It’s the most wonderful time of the year, unless you’re sitting on the highway surrounded by a sea of brake lights.
“People overwhelmingly are traveling by motor vehicle. Total, for the country its 112.5 million. That is the most on record since we started tracking these things back in 2001,” said Robert Sinclair from AAA Northeast. “We show 2.7 million New Jerseyans traveling.”
The holiday travel season is considered Dec. 22 through Jan. 1. With more than a third of Americans traveling in just an 11 day span, cities like Newark that are a transition hub will feel it the most. Global mobility company INRIX estimates that, in the country’s most congested cities, travel times will increase by about 4 percent. So if you’re taking to the road or to the sky, leave extra time.
Bad weather and crowded roads leads to more accidents and drivers stranded on the side of the road.
“There are going to be a lot of vehicles that are going to be stranded during the holiday period, again Dec. 22 through Jan. 1. We’re anticipating 960,000 breakdowns, and that’s just among AAA members,” Sinclair said. “The top items are flat tires, dead batteries, lock outs, but we’re also talking burst radiator hoses and busted fan belts, those sort of things, so you really need to do a little preventive maintenance before you hit the road. Being stranded is more than an inconvenience. It’s not just going to mess up the trip, it can mess up your life.”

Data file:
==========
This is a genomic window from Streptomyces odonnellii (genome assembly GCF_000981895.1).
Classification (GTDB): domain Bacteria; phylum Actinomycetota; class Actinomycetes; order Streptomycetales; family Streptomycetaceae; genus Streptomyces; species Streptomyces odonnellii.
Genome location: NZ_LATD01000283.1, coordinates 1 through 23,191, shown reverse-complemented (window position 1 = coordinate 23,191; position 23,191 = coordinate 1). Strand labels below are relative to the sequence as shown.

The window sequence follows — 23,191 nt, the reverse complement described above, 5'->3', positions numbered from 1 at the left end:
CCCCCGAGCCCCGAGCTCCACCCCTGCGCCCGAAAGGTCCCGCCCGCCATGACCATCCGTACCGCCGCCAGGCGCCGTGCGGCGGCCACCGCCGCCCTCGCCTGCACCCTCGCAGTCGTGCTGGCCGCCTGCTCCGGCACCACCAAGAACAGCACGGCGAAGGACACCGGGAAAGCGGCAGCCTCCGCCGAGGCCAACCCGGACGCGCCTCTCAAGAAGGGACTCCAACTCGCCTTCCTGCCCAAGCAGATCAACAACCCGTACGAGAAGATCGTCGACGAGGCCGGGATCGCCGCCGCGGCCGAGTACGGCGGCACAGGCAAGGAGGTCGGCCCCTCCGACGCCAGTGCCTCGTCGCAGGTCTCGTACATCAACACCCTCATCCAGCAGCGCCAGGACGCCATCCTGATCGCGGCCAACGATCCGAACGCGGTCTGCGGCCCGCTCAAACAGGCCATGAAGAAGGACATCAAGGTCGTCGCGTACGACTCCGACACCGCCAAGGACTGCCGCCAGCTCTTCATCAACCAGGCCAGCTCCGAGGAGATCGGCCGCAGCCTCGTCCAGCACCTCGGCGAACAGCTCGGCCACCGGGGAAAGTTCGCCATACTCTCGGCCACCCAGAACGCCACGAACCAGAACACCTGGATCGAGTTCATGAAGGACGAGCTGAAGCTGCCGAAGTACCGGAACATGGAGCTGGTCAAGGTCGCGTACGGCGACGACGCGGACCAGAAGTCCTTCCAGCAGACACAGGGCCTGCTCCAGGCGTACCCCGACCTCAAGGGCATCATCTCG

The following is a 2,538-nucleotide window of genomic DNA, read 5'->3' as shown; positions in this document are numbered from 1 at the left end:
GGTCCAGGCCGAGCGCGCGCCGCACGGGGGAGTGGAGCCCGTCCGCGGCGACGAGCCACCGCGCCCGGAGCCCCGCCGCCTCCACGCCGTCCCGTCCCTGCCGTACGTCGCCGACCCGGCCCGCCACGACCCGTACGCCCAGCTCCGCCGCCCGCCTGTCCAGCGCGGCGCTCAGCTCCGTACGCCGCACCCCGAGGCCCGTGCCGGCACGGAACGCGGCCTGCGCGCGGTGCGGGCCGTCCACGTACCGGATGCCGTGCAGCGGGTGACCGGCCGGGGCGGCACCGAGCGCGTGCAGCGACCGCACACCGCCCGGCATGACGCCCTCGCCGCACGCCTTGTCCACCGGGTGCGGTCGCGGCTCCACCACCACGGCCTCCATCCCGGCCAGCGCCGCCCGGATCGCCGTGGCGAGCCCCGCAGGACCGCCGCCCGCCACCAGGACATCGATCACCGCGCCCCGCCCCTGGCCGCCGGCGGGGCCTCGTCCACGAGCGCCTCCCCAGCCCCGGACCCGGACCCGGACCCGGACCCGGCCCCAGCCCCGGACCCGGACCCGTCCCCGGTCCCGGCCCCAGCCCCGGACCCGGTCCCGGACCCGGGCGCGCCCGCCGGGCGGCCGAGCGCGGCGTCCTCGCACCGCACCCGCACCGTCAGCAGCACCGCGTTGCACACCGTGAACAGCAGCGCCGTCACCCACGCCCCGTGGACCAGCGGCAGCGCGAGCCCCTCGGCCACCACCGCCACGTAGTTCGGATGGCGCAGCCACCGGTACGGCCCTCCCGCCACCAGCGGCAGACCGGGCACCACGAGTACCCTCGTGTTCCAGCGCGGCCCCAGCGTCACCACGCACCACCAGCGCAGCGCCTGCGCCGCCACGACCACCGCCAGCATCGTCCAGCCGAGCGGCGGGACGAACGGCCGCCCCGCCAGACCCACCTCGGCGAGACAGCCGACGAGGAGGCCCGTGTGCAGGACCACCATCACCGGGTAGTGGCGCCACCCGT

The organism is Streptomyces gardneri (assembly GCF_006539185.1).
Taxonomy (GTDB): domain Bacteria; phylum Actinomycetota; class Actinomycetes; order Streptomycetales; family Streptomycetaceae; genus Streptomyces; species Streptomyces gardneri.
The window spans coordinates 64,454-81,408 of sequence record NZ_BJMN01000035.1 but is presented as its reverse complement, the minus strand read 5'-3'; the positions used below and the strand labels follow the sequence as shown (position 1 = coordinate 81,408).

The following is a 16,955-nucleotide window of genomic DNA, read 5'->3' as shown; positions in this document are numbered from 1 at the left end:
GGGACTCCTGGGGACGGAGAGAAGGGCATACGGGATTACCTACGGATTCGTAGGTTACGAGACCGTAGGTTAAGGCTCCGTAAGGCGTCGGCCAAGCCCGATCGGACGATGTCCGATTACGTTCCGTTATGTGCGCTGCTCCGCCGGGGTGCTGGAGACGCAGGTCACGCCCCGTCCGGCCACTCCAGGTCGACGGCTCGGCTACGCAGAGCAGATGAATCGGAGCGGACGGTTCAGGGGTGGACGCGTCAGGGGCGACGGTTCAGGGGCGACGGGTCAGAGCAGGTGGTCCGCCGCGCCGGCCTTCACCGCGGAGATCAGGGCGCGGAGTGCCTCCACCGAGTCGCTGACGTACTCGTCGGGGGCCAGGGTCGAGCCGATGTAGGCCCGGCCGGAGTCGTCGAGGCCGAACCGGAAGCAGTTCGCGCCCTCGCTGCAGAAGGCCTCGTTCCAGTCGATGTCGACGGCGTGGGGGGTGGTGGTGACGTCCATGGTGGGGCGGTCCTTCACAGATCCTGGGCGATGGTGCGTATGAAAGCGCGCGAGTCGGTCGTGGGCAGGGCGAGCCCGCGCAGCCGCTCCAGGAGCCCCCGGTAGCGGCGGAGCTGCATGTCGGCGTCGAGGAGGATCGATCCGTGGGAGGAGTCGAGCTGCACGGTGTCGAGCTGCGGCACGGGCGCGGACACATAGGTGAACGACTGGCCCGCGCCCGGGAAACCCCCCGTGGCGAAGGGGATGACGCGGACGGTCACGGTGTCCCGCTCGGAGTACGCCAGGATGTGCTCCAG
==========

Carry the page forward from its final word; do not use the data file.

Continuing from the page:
Sinclair says risk of death by the side of the road is very high, and it’s the number one killer of police. But it’s not all doom and gloom. The increased traffic can be a strain on your patience, but it’s not hurting the state’s wallet any.
“Traveling is good for America. I remember the Travel Industry Association many years ago used to talk about how when people traveled, it was good for the economy. People spend money on the trip itself, when they get to their destination they go out, they eat, they stay in hotels, they do all sorts of things. So travel is definitely an economic boom,” Sinclair said.
And falling gas prices help.
“Even though it’s a small part of the travel budget, if you’re driving people’s eyes light up when they see cheaper gasoline prices. So it certainly is an additional motivator to getting people out on the road,” he said.
If you’re traveling locally — PATH, train and bus schedules will be operating on limited schedules. And it can’t be said enough: leave extra time.